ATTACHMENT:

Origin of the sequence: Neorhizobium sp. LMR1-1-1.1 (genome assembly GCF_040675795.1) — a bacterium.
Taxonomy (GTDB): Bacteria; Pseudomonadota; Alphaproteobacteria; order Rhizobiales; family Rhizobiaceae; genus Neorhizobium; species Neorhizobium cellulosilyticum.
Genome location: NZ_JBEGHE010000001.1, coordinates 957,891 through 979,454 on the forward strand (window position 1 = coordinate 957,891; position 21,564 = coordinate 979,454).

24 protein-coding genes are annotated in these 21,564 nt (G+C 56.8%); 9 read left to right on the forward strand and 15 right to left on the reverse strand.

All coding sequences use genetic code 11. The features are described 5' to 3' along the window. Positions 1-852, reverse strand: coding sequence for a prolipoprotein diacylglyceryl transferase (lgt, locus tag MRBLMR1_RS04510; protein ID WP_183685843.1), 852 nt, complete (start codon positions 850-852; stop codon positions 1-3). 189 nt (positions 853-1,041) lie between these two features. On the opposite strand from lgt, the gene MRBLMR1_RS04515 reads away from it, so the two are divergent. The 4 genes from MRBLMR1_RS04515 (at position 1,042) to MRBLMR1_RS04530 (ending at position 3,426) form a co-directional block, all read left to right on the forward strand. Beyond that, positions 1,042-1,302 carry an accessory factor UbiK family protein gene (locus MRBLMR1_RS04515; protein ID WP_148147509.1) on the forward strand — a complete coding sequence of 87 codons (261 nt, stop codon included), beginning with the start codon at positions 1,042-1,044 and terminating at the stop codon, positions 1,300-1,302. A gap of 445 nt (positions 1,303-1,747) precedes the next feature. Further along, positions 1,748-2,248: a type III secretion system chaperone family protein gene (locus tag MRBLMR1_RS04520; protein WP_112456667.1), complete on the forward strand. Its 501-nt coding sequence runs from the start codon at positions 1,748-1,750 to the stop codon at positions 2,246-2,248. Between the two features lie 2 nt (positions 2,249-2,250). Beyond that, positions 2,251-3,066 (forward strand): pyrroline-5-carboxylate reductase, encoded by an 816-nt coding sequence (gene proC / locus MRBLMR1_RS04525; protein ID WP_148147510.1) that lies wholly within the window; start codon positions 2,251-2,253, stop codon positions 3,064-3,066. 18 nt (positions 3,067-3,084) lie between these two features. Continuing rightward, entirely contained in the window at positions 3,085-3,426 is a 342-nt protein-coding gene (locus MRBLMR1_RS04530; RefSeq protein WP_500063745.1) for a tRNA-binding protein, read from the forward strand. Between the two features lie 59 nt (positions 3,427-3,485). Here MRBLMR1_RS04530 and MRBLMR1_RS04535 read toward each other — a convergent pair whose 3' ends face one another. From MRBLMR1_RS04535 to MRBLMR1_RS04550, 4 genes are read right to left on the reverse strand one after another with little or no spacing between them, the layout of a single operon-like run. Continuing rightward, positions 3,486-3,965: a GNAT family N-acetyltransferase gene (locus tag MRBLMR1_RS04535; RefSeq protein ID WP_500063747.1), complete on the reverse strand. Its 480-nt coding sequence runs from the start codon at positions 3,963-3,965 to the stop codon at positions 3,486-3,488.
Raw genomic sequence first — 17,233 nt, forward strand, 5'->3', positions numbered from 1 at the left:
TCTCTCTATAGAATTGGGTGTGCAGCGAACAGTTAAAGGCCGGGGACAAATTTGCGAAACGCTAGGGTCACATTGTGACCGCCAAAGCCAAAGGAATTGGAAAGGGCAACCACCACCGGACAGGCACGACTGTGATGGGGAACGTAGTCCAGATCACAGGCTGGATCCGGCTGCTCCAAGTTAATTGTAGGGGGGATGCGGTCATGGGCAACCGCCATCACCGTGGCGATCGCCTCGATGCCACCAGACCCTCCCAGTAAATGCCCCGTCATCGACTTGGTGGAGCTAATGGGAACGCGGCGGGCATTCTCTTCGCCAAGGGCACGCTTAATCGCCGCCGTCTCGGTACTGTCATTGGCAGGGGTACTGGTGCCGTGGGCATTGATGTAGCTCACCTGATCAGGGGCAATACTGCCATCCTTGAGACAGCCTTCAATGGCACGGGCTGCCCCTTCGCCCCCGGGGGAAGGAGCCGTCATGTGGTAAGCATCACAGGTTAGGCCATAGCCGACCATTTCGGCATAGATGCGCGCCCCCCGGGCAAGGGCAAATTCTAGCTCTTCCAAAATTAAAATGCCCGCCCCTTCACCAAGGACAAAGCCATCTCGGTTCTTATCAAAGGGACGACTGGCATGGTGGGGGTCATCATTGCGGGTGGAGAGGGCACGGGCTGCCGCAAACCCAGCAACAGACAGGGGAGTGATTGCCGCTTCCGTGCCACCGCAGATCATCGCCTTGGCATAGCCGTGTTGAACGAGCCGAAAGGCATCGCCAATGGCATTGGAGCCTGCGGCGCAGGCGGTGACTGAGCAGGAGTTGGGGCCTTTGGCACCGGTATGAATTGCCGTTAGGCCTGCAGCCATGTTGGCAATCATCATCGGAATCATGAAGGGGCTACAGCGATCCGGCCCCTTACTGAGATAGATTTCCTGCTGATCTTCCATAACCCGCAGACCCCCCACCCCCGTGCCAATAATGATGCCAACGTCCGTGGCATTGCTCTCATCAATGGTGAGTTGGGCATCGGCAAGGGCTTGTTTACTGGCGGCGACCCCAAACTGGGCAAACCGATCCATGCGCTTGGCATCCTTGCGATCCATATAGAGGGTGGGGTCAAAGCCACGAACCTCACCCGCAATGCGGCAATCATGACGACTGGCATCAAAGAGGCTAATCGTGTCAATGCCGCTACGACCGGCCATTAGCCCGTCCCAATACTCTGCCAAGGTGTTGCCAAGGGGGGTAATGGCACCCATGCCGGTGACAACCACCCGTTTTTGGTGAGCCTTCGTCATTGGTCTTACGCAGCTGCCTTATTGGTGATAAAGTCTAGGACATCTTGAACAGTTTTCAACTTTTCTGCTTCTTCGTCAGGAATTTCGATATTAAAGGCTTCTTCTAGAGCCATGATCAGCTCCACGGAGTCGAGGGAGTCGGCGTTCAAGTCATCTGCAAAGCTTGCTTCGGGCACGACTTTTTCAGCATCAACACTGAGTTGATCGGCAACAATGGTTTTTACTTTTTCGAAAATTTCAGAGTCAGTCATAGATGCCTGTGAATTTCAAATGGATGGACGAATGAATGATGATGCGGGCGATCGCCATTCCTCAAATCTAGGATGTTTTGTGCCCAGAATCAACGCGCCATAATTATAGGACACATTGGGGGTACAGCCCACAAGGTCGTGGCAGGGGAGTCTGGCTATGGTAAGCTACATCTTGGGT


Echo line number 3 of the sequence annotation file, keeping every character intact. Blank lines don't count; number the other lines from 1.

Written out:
Genome location: NZ_JBEGHE010000001.1, coordinates 957,891 through 979,454 on the forward strand (window position 1 = coordinate 957,891; position 21,564 = coordinate 979,454).